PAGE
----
FAQs: Container gardening

If you live in an urban environment, you may not have the wide-open spaces that rural Aussies have access to. However, this doesn't mean you can't grow your own food right in your backyard! Farm-to-table eating has caught on across the developed world, and it doesn't just entail dining out at pricey organic restaurants – it also means growing your food at home.

City dwellers with an eye for the environment (and a taste for fresh produce) may want to look into container gardening as a way to grow healthy fruits and vegetables. If you've wondered whether or not this practise is right for you, read on.

Why container gardening?

If you live in a big city, one of the main benefits to container gardening is avoiding contaminants that may be present in your soil. A report by Environmental Earth Sciences, an environmental and soil consultancy agency, found that in urban areas across Australia, varying levels of contamination with substances such as lead, zinc, copper and cadmium led some soils to be poor candidates for vegetable gardening.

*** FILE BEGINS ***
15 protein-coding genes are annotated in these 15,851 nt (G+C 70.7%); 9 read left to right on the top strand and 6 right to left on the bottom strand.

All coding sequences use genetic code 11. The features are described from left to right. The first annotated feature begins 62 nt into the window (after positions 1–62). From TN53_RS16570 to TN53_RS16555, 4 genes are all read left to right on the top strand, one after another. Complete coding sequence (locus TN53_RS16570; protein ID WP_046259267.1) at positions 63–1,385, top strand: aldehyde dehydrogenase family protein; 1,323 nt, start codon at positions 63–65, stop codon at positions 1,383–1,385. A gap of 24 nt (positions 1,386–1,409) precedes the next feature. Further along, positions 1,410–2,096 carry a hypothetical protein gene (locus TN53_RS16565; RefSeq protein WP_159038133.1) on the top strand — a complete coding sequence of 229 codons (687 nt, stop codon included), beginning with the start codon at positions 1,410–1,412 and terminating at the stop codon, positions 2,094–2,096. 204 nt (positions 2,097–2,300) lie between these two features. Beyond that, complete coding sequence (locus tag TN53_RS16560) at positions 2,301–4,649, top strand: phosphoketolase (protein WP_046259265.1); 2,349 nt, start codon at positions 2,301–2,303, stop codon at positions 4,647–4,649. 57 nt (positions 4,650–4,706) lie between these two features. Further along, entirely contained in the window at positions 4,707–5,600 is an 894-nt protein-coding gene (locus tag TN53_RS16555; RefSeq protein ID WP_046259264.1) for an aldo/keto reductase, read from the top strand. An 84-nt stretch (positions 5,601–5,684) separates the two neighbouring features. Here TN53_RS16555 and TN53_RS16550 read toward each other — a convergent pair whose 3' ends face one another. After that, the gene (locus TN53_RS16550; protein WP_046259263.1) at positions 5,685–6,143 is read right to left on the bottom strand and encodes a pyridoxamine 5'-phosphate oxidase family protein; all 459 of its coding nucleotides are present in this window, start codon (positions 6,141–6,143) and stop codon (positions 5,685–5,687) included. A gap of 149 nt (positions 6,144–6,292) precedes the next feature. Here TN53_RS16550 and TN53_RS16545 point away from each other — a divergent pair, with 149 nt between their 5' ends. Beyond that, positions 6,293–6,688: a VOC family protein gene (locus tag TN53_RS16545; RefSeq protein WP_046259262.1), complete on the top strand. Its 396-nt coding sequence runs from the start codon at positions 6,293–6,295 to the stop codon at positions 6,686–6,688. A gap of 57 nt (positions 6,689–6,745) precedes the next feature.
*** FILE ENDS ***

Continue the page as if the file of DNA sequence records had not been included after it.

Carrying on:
Those who want to grow food from their urban home may be able to do so straight from the ground – but you may wish to test your soil for levels of these compounds prior to planting your garden. You might also consider avoiding the problem by gardening out of containers.

What do I need to get started?

First, you'll need a set of containers, of course! You may wish to start small by investing in just a few containers with the goal of building your garden over time. A good pot or raised bed will need to be the appropriate size to house your produce and its roots. It should also provide adequate drainage and be able to hold your plants' weight (especially if you plan on hanging the container).

Next, you'll need potting mix, mulch and fertilisers. Potting mix comes in a variety of organic varieties, as does mulch. The purpose of mulch is to seal water into your soil when you water your plants (rather than letting it evaporate). Fertiliser can be bought organically, though you may also want to consider composting for an affordable, healthy option.

What should I plant?

Now that you have all the ingredients, it's time to plant your garden. Growing produce from seeds is a lot trickier than simply repotting an already-growing plant. Some of the best veggies for growing in containers include beetroot, carrots, cucumbers, lettuce, onions, peas, tomatoes and potatoes. After they've grown, throw them into a reusable produce bag for transportation and enjoy a truly sustainable and healthy snack or side dish.